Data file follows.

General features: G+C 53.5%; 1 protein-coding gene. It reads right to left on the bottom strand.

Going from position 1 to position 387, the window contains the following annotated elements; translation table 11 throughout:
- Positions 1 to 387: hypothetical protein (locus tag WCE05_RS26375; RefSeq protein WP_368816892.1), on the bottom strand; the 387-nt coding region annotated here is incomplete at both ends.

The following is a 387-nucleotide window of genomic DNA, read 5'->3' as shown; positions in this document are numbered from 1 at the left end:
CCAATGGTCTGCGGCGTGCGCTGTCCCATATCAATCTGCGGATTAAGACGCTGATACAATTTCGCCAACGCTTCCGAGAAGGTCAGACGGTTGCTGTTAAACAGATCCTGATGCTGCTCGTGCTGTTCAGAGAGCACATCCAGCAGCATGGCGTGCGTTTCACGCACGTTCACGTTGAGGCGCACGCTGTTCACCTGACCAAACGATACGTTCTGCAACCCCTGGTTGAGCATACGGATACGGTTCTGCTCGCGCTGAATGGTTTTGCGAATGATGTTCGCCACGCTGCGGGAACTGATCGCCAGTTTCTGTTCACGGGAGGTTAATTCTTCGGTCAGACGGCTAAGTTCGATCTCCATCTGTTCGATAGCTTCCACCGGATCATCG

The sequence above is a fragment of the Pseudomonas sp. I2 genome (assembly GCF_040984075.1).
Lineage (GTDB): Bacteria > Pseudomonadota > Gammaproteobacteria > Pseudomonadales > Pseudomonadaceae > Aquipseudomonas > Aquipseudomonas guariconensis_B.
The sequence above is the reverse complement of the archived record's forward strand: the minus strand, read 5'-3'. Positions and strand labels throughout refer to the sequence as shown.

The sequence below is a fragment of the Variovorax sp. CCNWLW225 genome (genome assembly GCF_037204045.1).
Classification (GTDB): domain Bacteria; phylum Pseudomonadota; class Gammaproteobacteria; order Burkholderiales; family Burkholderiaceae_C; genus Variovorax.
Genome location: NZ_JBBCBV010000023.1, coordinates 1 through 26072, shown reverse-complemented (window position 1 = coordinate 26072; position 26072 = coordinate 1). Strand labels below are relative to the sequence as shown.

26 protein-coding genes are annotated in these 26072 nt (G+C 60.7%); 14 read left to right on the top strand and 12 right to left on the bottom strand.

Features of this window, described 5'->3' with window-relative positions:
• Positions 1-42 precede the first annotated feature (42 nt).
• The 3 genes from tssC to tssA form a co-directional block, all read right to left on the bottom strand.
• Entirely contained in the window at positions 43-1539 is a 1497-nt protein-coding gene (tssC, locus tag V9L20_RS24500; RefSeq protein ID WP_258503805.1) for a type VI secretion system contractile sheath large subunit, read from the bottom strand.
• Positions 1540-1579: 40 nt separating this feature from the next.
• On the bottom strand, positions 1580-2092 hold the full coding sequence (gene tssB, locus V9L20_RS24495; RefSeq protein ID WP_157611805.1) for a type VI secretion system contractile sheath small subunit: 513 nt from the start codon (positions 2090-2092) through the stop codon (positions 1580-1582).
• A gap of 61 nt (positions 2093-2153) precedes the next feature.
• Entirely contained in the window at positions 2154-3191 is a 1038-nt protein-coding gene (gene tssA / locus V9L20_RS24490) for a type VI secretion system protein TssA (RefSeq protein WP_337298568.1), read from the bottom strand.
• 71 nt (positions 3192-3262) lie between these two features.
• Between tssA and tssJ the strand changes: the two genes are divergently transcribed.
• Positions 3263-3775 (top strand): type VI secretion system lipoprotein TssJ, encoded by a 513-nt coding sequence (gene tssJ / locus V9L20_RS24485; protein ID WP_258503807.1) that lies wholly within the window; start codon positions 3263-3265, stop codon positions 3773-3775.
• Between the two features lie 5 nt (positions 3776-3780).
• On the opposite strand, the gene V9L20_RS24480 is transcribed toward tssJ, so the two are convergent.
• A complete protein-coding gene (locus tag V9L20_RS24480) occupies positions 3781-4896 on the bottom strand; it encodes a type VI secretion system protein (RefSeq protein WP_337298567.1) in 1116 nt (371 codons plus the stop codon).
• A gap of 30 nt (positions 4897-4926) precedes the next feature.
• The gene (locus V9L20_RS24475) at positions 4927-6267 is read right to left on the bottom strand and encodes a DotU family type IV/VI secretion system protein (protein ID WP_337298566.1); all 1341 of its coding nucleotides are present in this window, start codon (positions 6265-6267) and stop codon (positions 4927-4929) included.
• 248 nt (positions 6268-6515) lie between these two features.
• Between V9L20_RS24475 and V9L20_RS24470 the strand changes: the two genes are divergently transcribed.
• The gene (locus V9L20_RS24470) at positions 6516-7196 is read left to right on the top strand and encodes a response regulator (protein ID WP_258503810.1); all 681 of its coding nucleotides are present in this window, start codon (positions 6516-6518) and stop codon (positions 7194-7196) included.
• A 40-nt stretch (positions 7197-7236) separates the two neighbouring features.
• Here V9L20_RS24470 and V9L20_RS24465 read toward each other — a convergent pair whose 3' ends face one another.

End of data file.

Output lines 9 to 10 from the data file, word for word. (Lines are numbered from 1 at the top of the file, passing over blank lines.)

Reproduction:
The sequence below is a fragment of the Variovorax sp. CCNWLW225 genome (genome assembly GCF_037204045.1).
Classification (GTDB): domain Bacteria; phylum Pseudomonadota; class Gammaproteobacteria; order Burkholderiales; family Burkholderiaceae_C; genus Variovorax.